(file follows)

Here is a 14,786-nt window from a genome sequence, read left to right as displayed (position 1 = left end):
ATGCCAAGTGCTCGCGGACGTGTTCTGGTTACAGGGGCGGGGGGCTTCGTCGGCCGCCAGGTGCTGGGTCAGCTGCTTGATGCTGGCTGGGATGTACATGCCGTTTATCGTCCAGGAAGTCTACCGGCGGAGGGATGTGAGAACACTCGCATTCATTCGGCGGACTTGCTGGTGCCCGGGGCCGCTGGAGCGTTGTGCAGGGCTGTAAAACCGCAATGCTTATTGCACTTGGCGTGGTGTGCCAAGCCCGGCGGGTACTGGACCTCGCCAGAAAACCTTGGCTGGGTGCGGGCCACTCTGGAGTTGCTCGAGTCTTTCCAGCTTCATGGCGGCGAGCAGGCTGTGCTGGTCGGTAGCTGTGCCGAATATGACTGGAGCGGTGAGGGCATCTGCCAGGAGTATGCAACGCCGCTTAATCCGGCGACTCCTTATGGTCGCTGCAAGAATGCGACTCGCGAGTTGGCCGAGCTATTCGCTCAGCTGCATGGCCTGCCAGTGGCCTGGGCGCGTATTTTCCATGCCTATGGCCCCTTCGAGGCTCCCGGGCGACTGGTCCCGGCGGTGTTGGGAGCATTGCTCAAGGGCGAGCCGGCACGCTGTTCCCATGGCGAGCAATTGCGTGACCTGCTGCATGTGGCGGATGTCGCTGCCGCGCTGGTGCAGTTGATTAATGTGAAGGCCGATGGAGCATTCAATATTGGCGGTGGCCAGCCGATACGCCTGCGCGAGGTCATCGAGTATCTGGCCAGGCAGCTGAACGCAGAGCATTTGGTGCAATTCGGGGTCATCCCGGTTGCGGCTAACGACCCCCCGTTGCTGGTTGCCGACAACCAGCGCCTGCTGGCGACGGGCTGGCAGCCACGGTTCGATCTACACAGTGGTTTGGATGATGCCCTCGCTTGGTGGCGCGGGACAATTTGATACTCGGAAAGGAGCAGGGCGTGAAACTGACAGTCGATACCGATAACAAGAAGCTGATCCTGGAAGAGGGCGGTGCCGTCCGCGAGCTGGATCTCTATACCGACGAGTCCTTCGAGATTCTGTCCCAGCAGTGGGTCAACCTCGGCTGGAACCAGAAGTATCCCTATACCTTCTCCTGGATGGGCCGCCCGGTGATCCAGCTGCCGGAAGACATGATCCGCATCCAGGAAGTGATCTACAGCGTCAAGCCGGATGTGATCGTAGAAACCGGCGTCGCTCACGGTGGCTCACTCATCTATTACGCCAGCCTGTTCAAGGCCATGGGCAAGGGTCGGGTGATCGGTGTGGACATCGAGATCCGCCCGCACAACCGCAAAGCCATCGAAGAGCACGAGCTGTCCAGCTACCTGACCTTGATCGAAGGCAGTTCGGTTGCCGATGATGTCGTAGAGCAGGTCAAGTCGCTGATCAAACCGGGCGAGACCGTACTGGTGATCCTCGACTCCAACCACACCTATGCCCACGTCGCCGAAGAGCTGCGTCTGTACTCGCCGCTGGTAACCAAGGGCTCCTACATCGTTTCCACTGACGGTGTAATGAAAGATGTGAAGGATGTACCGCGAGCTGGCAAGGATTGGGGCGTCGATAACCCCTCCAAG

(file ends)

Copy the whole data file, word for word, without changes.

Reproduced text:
Here is a 14,786-nt window from a genome sequence, read left to right as displayed (position 1 = left end):
ATGCCAAGTGCTCGCGGACGTGTTCTGGTTACAGGGGCGGGGGGCTTCGTCGGCCGCCAGGTGCTGGGTCAGCTGCTTGATGCTGGCTGGGATGTACATGCCGTTTATCGTCCAGGAAGTCTACCGGCGGAGGGATGTGAGAACACTCGCATTCATTCGGCGGACTTGCTGGTGCCCGGGGCCGCTGGAGCGTTGTGCAGGGCTGTAAAACCGCAATGCTTATTGCACTTGGCGTGGTGTGCCAAGCCCGGCGGGTACTGGACCTCGCCAGAAAACCTTGGCTGGGTGCGGGCCACTCTGGAGTTGCTCGAGTCTTTCCAGCTTCATGGCGGCGAGCAGGCTGTGCTGGTCGGTAGCTGTGCCGAATATGACTGGAGCGGTGAGGGCATCTGCCAGGAGTATGCAACGCCGCTTAATCCGGCGACTCCTTATGGTCGCTGCAAGAATGCGACTCGCGAGTTGGCCGAGCTATTCGCTCAGCTGCATGGCCTGCCAGTGGCCTGGGCGCGTATTTTCCATGCCTATGGCCCCTTCGAGGCTCCCGGGCGACTGGTCCCGGCGGTGTTGGGAGCATTGCTCAAGGGCGAGCCGGCACGCTGTTCCCATGGCGAGCAATTGCGTGACCTGCTGCATGTGGCGGATGTCGCTGCCGCGCTGGTGCAGTTGATTAATGTGAAGGCCGATGGAGCATTCAATATTGGCGGTGGCCAGCCGATACGCCTGCGCGAGGTCATCGAGTATCTGGCCAGGCAGCTGAACGCAGAGCATTTGGTGCAATTCGGGGTCATCCCGGTTGCGGCTAACGACCCCCCGTTGCTGGTTGCCGACAACCAGCGCCTGCTGGCGACGGGCTGGCAGCCACGGTTCGATCTACACAGTGGTTTGGATGATGCCCTCGCTTGGTGGCGCGGGACAATTTGATACTCGGAAAGGAGCAGGGCGTGAAACTGACAGTCGATACCGATAACAAGAAGCTGATCCTGGAAGAGGGCGGTGCCGTCCGCGAGCTGGATCTCTATACCGACGAGTCCTTCGAGATTCTGTCCCAGCAGTGGGTCAACCTCGGCTGGAACCAGAAGTATCCCTATACCTTCTCCTGGATGGGCCGCCCGGTGATCCAGCTGCCGGAAGACATGATCCGCATCCAGGAAGTGATCTACAGCGTCAAGCCGGATGTGATCGTAGAAACCGGCGTCGCTCACGGTGGCTCACTCATCTATTACGCCAGCCTGTTCAAGGCCATGGGCAAGGGTCGGGTGATCGGTGTGGACATCGAGATCCGCCCGCACAACCGCAAAGCCATCGAAGAGCACGAGCTGTCCAGCTACCTGACCTTGATCGAAGGCAGTTCGGTTGCCGATGATGTCGTAGAGCAGGTCAAGTCGCTGATCAAACCGGGCGAGACCGTACTGGTGATCCTCGACTCCAACCACACCTATGCCCACGTCGCCGAAGAGCTGCGTCTGTACTCGCCGCTGGTAACCAAGGGCTCCTACATCGTTTCCACTGACGGTGTAATGAAAGATGTGAAGGATGTACCGCGAGCTGGCAAGGATTGGGGCGTCGATAACCCCTCCAAG